During the heat of summer, that A/C feels heavenly, doesn’t it? But those summertime electric bills! Hoo boy!
How about some energy efficiency? Sure, you can turn on the fans, use a dehumidifier, hang out in the basement more frequently, and even “dress down” a bit for the weather, but did you ever think about the heat coming in from your windows?
Consider those lovely sunny rays shining into your room. According to the U.S. Office of Energy Efficiency & Renewable Energy, “about 76% of sunlight that falls on standard double-pane windows enters to become heat.” Less incoming light = less heat from your windows.
So how DO you keep your house cool in the summertime?
How Do Cellular Shades Work?
Welcome to the world of cellular (“honeycomb”) shades. Cellular shades (often known as “cellulars,” for short) can block up to 99% of incoming light. Remember, less incoming light means less incoming heat through your windows.
The unique honeycomb design of these stylish window treatments also offers effective insulation against the incoming heat by trapping hot air in the pockets within the shade’s pleats, providing a layer (or two layers with the double-cell construction option) of protection between heat outdoors and your interior. This can significantly keep your rooms cooler and reduce your energy bills.
Guess what else cellular window treatments insulate against? Outdoor noise. Think of quieter rooms, insulated from the outdoor heat throughout your house, while relying less upon you’re A/C unit.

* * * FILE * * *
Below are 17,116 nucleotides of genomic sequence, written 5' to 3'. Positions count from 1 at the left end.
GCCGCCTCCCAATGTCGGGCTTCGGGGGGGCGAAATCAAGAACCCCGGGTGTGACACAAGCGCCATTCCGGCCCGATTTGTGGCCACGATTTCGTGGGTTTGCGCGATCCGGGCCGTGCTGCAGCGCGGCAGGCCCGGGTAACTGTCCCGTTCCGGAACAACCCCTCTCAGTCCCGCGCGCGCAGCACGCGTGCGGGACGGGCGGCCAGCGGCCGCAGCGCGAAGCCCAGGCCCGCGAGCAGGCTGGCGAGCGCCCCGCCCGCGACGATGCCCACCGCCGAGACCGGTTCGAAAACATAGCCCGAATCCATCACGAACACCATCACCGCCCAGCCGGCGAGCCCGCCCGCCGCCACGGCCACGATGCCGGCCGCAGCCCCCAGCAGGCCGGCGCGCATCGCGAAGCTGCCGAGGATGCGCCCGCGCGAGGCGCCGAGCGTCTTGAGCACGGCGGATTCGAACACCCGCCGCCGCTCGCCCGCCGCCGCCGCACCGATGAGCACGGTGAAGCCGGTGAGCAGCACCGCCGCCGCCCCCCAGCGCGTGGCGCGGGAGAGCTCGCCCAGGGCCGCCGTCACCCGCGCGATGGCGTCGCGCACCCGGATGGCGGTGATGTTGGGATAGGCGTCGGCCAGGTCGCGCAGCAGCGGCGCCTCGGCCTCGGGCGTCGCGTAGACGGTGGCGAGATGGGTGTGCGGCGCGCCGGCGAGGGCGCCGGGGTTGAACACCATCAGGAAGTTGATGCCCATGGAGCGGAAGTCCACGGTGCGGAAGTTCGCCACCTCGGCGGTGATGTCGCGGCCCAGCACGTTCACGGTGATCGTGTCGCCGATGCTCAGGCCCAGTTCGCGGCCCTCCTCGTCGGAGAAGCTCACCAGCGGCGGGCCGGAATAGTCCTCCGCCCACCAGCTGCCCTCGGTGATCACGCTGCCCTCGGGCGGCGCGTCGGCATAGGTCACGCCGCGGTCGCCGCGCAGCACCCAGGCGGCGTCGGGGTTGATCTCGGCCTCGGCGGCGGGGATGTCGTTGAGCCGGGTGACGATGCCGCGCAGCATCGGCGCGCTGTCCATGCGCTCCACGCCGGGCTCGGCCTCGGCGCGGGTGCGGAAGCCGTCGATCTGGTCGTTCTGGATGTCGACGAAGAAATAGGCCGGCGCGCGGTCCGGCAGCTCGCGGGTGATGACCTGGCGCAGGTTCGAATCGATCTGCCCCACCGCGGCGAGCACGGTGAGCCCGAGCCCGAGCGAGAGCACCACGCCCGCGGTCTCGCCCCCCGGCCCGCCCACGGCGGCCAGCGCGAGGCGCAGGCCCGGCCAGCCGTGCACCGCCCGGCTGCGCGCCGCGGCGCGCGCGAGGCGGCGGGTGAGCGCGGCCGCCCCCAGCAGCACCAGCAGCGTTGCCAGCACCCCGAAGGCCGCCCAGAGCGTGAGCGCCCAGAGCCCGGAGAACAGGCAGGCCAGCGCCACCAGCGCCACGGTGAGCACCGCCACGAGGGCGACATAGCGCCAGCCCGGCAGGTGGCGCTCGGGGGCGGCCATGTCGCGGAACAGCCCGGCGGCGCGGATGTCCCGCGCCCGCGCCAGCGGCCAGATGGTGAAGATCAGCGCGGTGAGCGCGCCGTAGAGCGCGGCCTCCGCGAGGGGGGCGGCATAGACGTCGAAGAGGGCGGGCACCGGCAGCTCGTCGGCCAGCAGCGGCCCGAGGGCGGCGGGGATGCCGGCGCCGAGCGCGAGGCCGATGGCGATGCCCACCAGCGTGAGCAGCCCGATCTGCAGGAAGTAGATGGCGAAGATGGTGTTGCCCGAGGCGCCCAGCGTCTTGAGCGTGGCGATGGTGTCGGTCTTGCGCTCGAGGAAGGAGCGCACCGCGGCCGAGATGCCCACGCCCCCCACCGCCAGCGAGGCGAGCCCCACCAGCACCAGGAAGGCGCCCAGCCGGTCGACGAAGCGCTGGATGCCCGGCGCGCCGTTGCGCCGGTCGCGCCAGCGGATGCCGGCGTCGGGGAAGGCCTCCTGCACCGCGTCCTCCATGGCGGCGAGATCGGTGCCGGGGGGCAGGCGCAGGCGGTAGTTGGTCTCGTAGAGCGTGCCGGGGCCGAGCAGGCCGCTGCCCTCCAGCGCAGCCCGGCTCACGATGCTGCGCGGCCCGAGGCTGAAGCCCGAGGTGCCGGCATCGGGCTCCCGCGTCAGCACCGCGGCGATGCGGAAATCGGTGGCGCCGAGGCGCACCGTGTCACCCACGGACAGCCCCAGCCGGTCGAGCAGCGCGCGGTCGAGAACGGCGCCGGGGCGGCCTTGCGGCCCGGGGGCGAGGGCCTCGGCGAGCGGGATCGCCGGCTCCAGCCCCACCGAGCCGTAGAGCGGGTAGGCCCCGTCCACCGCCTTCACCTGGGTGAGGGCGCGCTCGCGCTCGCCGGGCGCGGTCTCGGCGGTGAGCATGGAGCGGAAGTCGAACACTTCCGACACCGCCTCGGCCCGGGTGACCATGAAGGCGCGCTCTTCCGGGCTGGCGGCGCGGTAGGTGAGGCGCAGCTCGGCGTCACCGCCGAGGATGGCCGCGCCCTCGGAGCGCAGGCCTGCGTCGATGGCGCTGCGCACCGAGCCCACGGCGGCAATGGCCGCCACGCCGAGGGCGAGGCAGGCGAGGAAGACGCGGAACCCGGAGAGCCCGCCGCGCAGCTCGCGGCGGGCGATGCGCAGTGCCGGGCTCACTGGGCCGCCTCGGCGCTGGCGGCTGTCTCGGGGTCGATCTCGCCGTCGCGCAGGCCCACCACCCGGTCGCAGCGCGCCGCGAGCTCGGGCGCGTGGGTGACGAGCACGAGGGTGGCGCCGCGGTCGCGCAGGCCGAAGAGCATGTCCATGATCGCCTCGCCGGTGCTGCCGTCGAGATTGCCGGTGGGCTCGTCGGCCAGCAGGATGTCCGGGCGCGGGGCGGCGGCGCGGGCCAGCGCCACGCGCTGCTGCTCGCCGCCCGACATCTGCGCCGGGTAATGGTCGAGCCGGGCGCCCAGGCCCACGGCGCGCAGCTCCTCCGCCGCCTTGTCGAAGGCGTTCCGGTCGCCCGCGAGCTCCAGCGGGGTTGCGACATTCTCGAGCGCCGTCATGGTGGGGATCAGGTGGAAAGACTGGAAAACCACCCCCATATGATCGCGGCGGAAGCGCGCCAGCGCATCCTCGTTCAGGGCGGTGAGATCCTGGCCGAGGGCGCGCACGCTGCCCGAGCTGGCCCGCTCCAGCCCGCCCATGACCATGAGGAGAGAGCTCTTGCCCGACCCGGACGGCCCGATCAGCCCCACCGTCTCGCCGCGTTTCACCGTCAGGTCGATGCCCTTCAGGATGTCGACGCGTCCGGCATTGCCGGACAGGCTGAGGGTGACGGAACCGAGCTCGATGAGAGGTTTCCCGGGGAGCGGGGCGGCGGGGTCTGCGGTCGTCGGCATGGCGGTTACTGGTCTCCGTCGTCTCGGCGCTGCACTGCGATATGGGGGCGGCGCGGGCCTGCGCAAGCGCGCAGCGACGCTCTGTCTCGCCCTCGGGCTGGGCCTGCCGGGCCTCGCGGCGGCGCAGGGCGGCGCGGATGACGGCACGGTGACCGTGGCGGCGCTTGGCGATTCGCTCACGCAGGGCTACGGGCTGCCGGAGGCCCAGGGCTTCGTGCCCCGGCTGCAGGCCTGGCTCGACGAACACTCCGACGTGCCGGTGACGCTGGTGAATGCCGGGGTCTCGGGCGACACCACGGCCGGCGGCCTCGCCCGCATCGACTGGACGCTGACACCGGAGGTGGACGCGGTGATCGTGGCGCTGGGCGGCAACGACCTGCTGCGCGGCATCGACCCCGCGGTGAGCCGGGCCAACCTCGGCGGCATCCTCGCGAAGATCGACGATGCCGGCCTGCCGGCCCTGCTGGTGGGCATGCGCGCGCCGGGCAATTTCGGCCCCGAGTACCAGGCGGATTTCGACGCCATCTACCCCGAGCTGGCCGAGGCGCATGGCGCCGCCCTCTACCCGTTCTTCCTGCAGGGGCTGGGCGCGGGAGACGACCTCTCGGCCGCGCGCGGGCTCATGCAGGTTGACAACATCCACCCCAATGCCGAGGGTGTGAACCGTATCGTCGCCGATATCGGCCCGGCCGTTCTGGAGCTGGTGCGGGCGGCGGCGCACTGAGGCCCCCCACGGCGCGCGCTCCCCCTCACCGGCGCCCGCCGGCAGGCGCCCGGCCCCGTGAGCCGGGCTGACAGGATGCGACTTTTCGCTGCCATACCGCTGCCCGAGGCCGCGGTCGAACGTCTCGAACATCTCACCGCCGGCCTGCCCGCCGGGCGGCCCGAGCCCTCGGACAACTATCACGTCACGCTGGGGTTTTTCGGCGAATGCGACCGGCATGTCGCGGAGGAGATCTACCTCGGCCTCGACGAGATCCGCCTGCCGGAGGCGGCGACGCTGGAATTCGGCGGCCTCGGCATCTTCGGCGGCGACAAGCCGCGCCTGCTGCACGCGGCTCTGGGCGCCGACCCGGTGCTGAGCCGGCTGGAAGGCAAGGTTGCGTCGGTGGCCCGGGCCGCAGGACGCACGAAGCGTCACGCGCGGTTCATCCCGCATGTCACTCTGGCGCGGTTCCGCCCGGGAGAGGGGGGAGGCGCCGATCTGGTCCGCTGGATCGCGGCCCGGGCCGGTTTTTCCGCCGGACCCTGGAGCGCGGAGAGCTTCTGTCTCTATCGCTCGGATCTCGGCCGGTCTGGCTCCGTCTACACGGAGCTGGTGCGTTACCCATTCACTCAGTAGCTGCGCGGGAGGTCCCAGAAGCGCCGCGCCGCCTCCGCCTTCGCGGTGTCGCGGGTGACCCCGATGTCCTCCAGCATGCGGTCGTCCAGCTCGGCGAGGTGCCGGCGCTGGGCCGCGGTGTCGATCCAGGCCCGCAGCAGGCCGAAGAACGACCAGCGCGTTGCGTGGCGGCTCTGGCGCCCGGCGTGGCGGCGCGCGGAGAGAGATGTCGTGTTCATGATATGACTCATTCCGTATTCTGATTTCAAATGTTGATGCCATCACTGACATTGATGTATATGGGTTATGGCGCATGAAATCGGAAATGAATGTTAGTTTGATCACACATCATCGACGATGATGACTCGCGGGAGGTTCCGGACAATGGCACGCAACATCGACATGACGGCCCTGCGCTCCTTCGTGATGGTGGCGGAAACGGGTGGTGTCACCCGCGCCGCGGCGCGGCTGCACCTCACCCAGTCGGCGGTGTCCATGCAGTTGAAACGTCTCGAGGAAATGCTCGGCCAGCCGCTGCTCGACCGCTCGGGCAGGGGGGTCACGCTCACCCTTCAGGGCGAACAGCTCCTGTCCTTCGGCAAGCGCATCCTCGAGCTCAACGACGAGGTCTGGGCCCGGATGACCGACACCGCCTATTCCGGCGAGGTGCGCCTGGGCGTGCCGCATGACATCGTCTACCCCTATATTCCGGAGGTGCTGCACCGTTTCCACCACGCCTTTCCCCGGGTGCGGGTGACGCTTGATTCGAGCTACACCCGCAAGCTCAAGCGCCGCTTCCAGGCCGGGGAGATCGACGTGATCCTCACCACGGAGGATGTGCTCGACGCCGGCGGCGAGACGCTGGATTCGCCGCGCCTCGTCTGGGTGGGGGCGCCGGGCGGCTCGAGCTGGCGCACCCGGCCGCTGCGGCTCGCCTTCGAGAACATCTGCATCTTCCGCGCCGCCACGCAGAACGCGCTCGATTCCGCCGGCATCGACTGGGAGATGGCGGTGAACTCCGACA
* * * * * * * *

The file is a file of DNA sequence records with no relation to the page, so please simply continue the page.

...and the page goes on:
Should You Go with Single- or Double-cell Construction?
You’ll find that cellulars are available in single- and double-cell construction. Which is better?
Double-cell cellular do at least double up on the insulating and room darkening capability of your shades; the cost of upgrading to double-cell shades is well worth it. Take, for example, double-cell blackout shades. They offer the peak of insulation performance.
But don’t discount single-cell shades too quickly. Even less expensive single-cell shades can make a significant difference in your energy bill.
Cellular Pleat Size
Another consideration for cellular shades is the pleat size options. Note that smaller pleats will look more natural in vertically shorter windows, while wider pleats will complement taller windows. Your sense of style, your choice!
Select Blinds’ Staff Recommends:
Check out some of our most popular styles of cellular shades below:
And remember to stay cool this summer!